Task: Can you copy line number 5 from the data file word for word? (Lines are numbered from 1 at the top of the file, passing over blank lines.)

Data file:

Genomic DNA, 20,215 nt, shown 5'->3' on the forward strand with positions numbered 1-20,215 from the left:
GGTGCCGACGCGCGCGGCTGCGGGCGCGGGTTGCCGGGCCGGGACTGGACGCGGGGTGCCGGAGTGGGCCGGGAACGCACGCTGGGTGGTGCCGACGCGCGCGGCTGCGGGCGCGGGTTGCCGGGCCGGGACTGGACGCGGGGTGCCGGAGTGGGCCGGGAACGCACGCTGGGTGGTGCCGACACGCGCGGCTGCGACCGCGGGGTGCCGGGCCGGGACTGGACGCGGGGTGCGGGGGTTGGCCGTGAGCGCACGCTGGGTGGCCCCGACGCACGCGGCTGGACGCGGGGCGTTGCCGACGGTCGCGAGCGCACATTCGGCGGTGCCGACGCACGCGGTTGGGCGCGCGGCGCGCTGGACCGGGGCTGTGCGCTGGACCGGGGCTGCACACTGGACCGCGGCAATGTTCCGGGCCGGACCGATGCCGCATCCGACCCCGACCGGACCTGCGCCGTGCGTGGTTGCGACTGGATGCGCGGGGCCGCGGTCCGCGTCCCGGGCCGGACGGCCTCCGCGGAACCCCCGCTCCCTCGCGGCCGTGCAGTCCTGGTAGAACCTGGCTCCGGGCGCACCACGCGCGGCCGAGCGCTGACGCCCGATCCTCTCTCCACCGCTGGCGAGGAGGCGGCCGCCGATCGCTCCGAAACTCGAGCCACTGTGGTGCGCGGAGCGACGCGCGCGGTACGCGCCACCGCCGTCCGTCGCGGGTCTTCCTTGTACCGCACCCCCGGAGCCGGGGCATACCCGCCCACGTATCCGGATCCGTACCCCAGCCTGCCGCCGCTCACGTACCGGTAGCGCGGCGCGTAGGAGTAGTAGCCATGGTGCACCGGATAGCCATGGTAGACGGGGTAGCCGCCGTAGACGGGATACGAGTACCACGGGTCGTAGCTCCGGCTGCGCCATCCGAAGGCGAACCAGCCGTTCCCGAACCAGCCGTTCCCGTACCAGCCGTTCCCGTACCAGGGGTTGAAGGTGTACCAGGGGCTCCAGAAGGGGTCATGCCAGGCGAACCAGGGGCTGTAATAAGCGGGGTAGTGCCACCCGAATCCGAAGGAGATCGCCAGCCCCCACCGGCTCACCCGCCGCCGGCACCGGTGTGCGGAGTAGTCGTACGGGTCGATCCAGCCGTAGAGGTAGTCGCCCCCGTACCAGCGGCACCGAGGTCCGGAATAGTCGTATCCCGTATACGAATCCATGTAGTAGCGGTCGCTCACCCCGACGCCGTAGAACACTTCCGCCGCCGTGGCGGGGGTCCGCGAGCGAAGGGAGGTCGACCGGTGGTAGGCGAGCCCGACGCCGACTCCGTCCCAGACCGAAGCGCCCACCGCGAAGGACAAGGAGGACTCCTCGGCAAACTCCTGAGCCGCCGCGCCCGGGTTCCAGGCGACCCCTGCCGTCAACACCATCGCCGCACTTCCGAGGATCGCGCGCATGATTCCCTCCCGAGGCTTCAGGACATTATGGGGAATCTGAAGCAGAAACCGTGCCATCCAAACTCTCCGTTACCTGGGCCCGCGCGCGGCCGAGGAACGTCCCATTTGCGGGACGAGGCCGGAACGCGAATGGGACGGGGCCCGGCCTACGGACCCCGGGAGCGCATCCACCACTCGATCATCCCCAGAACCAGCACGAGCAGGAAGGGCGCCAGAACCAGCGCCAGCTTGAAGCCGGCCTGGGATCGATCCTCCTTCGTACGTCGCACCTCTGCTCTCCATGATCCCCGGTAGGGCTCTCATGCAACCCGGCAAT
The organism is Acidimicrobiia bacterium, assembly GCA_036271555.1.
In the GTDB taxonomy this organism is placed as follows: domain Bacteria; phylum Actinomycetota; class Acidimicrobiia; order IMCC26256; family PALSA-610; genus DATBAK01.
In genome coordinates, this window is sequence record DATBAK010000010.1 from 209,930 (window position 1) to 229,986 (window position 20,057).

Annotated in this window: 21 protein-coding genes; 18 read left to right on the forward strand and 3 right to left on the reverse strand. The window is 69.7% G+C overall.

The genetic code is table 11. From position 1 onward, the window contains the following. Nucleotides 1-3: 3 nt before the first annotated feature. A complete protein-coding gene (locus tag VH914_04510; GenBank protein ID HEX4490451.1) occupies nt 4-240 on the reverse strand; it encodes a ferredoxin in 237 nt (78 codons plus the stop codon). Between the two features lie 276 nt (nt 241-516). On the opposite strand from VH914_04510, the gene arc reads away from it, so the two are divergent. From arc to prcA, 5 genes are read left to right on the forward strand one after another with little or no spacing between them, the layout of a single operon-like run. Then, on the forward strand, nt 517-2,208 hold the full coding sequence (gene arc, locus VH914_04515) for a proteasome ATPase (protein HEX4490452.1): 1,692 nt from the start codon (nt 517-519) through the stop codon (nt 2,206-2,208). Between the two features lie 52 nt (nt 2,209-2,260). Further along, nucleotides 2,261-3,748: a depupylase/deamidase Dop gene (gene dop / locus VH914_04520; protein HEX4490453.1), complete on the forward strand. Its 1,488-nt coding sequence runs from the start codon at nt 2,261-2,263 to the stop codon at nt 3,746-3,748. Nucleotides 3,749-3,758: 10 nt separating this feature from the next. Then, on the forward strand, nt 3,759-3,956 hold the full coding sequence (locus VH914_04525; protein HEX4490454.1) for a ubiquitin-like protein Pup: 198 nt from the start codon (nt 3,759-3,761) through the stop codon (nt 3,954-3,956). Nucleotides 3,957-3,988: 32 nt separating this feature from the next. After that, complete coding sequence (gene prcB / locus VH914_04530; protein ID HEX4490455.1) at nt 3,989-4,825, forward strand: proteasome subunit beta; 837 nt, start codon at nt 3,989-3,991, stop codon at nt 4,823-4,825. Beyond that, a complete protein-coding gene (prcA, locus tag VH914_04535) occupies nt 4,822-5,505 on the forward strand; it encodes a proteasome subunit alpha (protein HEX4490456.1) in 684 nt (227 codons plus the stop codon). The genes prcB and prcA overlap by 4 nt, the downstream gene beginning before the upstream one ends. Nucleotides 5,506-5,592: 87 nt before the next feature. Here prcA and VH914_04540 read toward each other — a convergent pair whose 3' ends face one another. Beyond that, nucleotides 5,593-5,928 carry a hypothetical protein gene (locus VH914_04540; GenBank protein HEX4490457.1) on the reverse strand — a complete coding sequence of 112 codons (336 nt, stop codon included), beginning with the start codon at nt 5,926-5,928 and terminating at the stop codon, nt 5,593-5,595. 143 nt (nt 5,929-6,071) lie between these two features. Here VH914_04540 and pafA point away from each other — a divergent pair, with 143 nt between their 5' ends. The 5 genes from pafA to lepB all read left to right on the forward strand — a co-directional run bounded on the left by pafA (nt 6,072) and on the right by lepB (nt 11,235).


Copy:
In genome coordinates, this window is sequence record DATBAK010000010.1 from 209,930 (window position 1) to 229,986 (window position 20,057).